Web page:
I couldn’t stop the blows that rained down on my brothers but when it was my turn, I was prepared. I was in trouble for coming late to dinner and it was time for my reckoning. I walked solemnly over to the drawer where the spatulas and serving spoons were kept, that were, up until that moment, loving symbols of my mom’s cooking, and pulled out one of the less dangerous looking utensils and walked over to him. This ritual was part of the torture: You had to pick the weapon you wanted to be hit with.

“Here.” I handed him the spatula, which was metal (for some reason my mom had no wooden spoons in the drawer that day, why Mom, why?) and he took it and began to slap my open palms with it. Hard and with fire behind it. I stood firm like a soldier and stared him straight in the eye without flinching. I was four. I was fierce. I would not be broken.

My dad never hit me again. But what was lost in that moment was never regained. He died only six years later when I was ten. I didn’t mourn him. I didn’t know him. I was glad the reign of fear was over.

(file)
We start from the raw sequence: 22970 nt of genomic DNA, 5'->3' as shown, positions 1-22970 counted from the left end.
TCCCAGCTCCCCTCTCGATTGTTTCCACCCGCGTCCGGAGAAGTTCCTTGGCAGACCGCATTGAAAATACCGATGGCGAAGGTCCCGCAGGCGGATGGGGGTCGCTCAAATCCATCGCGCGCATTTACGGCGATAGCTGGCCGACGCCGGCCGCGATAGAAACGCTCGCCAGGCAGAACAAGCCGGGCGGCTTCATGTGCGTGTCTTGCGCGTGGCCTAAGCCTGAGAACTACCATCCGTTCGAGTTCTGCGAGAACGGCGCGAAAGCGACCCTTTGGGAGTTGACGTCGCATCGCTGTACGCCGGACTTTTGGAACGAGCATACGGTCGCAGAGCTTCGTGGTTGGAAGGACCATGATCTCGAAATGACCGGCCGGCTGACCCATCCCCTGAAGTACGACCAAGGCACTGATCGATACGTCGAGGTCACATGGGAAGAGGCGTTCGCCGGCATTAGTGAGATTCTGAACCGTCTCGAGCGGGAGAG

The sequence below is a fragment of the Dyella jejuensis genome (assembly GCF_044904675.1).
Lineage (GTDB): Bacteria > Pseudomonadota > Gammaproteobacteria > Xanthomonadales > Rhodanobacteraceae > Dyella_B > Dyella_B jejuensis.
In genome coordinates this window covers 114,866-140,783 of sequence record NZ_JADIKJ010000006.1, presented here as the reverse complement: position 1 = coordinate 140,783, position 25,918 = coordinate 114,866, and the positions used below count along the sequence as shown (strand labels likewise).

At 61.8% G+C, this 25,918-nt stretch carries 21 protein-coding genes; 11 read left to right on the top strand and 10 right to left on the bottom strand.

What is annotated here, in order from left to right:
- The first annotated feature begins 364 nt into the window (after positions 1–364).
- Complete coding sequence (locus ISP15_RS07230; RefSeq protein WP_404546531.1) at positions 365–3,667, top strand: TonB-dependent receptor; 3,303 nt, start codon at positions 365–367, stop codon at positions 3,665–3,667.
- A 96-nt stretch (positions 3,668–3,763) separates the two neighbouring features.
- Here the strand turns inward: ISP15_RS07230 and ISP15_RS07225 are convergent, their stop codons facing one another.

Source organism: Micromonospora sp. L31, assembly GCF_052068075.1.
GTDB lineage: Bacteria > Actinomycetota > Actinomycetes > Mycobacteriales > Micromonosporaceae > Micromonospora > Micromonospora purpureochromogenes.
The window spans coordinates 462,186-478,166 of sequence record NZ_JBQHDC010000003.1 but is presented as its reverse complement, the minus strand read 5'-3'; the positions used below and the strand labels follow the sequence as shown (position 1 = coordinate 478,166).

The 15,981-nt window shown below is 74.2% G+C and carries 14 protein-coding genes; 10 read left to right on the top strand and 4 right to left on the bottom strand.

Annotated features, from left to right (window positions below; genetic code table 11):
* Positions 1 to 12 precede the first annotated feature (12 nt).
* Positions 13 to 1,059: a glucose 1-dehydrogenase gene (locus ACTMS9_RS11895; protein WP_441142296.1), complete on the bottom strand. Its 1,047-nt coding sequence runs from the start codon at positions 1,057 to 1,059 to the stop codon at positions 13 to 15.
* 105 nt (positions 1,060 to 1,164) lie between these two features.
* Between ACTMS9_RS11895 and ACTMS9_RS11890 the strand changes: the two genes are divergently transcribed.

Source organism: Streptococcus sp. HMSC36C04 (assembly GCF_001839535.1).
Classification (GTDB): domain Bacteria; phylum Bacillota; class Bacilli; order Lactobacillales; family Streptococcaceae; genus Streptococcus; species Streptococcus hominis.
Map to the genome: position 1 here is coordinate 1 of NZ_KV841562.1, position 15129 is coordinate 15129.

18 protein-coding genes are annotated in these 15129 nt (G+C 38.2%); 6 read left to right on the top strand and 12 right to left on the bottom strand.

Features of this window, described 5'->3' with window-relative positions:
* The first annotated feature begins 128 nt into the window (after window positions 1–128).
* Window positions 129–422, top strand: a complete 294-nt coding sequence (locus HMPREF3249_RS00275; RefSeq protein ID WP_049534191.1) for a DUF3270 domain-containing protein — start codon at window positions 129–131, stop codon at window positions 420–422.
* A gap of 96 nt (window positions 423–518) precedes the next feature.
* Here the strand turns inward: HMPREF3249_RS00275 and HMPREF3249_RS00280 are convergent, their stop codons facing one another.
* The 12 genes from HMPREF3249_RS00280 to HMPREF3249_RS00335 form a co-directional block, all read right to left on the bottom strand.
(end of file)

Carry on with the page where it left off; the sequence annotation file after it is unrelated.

Many years later now, I am able to look back with more compassion on my father who was, at the time of my childhood, dying. He was dying and it was a slow, awful death where his heart was slowly failing him, and he was slipping from life while at the same time trying to control it.

I started to peel back the violence from my memory and searched for moments when he was kind to me. It took some time. But I remembered he bought me a small lamp for the dark when I was 5 or 6 because I was so terrified at night I would creep down into my parents bedroom and crawl slowly up into my mom’s bed (in those days they had separate beds) stopping when I heard his gruff complaint at my presence to which my mom always answered, “It’s only Margaret, dear, go back to sleep.”

I remember another time I was dancing in our dining room to some music in my head and he snuck a photo of me. I was really shocked that he’d cared enough to capture the moment but also didn’t know how to act–it was too intimate for such a distant relationship. Or the time he let me keep the kitten I found in a box–begrudingly, with complaints of future fleas and cost, and a Pinteresque pause before yes–then his small gesture to bring the kitten to him as he peered in the box and petted his small head. I can see now he was there, albeit far away, trying to be a father to me, but I was running in the opposite direction and he never had the emotional or physical ability to run after me.